a new GAO report of interest

Loyal readers may be interested to read this hot off the presses GAO report Department of Homeland Security: Billions Invested in Major Programs Lack Appropriate Oversight. (Click this sentence to read more.)

This USA Today article is about the report...

By Thomas Frank, USA TODAY
WASHINGTON - The Homeland Security Department has done a poor job overseeing the purchase of billions of dollars of equipment and technology since the agency was created five years ago, according to a federal report scheduled for release today.

Senior department officials have "not provided the oversight needed" to ensure that purchases "with important national security objectives" function properly and stay on budget, according to Congress' Government Accountability Office (GAO).

The GAO report is the latest to raise questions about the Homeland Security Department, which Congress has criticized for gaps in aviation security, a faltering response to Hurricane Katrina and slow progress in securing land borders.

The new report levels criticism at a complex process Homeland Security has used to beef up the nation's defenses by purchasing security equipment, including machines that scan suitcases for bombs.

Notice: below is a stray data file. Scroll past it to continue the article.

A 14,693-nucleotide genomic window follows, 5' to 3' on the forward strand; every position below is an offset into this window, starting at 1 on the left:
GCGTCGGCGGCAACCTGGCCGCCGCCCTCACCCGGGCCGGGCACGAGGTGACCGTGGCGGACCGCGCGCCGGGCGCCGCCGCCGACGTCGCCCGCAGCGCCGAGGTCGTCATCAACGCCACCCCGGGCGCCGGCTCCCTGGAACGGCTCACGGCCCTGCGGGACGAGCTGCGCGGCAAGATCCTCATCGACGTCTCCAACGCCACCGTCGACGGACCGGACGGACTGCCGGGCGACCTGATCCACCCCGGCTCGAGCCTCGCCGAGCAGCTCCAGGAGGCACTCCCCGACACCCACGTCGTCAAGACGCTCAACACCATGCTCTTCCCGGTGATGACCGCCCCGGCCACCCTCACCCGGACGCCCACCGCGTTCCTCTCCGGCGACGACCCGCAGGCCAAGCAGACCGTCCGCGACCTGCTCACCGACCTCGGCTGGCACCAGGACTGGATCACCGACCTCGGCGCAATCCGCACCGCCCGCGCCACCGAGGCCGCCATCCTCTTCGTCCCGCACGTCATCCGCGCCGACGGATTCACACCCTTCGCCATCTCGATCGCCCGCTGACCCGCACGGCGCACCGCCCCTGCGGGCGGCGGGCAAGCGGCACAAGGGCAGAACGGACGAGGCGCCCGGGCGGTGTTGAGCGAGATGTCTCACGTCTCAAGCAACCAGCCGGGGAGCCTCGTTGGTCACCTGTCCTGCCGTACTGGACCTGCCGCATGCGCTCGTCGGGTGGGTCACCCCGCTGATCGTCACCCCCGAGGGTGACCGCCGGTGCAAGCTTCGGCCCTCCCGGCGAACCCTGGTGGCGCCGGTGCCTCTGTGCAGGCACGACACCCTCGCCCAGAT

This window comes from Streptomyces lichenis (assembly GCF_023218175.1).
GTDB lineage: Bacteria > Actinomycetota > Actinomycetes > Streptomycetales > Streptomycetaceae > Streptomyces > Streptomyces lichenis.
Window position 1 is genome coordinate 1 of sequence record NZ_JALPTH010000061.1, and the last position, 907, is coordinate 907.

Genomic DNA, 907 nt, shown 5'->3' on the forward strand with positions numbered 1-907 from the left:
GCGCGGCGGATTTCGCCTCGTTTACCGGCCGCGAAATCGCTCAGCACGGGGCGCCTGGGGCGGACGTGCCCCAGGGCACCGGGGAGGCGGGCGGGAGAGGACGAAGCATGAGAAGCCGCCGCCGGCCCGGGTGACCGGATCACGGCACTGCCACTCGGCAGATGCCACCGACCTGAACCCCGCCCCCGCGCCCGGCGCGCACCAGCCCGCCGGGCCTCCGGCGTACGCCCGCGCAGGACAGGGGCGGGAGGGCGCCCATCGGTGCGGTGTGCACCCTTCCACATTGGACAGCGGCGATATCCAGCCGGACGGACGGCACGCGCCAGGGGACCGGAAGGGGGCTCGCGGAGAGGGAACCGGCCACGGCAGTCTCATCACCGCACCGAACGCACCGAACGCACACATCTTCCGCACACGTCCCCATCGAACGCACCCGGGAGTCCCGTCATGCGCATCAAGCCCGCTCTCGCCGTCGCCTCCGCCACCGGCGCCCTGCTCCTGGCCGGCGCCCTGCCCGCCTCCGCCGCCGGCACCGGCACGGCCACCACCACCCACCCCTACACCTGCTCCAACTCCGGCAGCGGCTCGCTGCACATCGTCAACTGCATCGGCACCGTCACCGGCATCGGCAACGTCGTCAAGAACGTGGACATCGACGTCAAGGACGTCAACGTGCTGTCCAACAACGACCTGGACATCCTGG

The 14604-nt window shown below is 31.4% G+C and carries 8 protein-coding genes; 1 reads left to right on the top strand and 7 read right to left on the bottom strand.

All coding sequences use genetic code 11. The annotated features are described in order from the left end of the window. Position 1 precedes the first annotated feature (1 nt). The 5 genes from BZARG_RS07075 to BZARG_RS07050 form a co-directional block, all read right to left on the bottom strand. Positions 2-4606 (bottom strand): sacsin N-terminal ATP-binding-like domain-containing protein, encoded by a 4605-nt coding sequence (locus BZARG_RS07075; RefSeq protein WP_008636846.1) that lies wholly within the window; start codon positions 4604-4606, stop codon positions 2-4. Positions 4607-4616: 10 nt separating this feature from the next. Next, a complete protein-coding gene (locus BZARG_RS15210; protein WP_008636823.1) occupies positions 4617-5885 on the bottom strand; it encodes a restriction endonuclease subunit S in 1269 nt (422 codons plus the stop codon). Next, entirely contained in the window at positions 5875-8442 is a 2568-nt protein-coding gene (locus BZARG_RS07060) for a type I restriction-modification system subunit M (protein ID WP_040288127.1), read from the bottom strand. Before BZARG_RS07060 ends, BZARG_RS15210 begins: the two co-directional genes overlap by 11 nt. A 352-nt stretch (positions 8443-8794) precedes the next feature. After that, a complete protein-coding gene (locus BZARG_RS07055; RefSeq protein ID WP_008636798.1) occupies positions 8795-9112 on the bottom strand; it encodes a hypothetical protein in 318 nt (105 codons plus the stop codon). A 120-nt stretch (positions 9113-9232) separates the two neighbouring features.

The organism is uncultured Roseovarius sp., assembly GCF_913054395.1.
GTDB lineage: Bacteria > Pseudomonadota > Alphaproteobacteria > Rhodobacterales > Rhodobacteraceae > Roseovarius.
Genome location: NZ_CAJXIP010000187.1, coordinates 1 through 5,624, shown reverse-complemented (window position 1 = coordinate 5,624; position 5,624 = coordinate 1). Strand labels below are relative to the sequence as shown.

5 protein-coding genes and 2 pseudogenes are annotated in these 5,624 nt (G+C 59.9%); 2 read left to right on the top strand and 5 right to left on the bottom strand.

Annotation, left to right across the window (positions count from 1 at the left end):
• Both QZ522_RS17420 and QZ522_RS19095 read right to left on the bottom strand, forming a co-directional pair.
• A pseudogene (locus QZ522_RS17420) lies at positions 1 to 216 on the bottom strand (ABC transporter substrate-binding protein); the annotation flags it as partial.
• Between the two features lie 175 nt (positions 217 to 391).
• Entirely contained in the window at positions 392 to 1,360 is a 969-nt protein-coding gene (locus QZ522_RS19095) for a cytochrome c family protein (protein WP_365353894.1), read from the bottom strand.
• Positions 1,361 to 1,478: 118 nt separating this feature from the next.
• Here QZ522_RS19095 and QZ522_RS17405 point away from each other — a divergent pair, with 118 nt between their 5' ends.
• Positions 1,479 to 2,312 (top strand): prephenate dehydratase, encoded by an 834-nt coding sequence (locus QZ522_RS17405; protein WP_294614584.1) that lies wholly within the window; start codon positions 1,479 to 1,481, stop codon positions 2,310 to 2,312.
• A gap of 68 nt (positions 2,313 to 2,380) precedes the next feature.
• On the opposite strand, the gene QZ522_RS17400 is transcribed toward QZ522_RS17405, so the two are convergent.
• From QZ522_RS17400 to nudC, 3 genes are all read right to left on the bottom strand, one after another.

In many cases, programs were delayed or went over budget, including planned improvements in Coast Guard rescues, luggage screening and the capture and removal of illegal migrants.

Although previous audits have documented problems with individual programs, the GAO report is the first to review Homeland Security's overall system of buying and maintaining $60 billion of new equipment and technology.

The main problem is that the department did not follow its own procedures, set up to make sure taxpayer funds are "being spent wisely, efficiently and effectively," the GAO said.

Rep. David Price, D-N.C., head of the subcommittee that oversees Homeland Security spending, said the department's purchasing system needs an overhaul to protect billions in taxpayer funds.

Major purchases "should not move forward unless they have been thoroughly vetted," Price said in a statement.

The report found that 45 of 48 major acquisitions were not reviewed regularly by a Homeland Security oversight board created to do the reviews. Fourteen of those projects had cost overruns, delays and shortcomings in how they functioned.

Homeland Security spokesman Larry Orluskie referred a reporter to a statement attached to the GAO report written by department acquisitions chief John Hutton. The statement said many improvements have been made, including the creation of two oversight divisions. He added that other improvements will be made in the next two years.

The GAO blamed oversight problems on insufficient Homeland Security staff and limited attention paid by senior department officials.

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